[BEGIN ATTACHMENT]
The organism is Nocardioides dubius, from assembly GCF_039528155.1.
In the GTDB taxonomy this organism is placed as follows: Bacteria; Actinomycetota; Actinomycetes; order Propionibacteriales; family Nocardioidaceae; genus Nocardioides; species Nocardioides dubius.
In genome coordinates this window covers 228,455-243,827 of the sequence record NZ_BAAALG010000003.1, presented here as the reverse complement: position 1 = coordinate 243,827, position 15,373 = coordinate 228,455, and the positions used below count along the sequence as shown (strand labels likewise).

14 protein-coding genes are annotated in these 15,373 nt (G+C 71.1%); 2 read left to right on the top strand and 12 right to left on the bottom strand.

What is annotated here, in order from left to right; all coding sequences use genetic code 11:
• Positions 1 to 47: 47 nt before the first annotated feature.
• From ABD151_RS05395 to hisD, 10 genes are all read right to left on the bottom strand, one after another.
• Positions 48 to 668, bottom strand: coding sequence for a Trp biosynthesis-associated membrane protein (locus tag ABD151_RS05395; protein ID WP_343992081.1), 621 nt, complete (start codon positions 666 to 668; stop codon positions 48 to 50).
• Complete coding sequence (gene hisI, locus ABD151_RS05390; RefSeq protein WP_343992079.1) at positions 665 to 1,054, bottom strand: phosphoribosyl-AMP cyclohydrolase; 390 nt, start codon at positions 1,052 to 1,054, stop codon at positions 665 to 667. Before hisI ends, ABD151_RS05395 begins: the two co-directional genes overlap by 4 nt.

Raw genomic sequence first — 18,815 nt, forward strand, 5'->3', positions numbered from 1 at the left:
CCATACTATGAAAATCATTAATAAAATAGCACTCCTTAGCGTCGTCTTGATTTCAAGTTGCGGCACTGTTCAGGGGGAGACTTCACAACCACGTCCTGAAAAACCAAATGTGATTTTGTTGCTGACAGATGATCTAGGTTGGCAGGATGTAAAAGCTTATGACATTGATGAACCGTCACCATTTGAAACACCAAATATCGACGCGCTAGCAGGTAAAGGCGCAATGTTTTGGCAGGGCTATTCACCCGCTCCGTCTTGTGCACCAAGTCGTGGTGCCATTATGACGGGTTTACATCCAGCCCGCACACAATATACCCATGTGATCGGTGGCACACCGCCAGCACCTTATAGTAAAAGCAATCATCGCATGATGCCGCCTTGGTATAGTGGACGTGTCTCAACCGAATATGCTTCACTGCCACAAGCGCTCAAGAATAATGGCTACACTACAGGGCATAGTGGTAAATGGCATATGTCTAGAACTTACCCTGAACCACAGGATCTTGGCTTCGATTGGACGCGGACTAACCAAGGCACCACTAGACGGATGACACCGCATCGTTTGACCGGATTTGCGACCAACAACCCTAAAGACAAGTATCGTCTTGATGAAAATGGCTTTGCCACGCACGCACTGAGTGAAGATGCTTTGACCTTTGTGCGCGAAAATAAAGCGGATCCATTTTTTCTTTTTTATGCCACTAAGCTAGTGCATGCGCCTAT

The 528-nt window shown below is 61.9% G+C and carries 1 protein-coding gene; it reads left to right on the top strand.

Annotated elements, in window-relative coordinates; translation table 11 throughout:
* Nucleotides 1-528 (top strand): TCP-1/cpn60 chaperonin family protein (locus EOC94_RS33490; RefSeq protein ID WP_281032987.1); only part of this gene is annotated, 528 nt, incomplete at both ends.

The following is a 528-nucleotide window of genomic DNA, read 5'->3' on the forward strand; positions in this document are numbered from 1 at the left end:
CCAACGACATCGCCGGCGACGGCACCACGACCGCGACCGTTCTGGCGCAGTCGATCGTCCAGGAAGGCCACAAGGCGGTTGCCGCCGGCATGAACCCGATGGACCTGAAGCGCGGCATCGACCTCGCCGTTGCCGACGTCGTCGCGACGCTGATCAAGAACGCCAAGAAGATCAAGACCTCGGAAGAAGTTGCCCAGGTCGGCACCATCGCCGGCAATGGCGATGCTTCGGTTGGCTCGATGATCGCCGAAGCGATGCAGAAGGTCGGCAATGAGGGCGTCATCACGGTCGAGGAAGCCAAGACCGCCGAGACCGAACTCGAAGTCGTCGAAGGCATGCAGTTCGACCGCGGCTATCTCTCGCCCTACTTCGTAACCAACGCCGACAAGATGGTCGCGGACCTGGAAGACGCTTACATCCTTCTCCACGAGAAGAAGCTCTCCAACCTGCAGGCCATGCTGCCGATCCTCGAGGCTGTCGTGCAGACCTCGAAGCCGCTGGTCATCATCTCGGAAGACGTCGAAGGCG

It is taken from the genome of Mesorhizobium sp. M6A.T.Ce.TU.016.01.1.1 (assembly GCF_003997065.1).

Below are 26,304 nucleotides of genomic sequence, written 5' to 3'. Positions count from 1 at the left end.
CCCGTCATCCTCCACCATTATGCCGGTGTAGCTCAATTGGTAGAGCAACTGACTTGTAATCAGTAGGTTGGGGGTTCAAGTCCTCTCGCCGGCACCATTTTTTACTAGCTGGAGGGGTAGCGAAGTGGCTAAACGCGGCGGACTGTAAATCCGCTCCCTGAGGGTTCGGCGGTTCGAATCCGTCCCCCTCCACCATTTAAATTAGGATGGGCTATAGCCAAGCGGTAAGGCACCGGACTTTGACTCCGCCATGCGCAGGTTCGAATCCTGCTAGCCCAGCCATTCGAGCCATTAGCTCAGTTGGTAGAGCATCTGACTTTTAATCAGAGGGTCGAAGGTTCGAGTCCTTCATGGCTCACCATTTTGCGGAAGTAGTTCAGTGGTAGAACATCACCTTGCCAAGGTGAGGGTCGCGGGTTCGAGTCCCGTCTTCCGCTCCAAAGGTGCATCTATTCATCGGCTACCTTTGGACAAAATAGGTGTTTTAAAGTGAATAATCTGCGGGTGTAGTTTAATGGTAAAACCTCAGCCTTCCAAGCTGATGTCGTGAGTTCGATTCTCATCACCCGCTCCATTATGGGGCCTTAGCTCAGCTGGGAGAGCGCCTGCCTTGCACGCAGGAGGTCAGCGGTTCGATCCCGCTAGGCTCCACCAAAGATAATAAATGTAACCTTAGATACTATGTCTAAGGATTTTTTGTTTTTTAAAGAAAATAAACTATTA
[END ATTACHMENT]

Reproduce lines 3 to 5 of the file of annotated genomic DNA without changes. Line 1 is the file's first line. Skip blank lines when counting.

In genome coordinates this window covers 228,455-243,827 of the sequence record NZ_BAAALG010000003.1, presented here as the reverse complement: position 1 = coordinate 243,827, position 15,373 = coordinate 228,455, and the positions used below count along the sequence as shown (strand labels likewise).

14 protein-coding genes are annotated in these 15,373 nt (G+C 71.1%); 2 read left to right on the top strand and 12 right to left on the bottom strand.

What is annotated here, in order from left to right; all coding sequences use genetic code 11: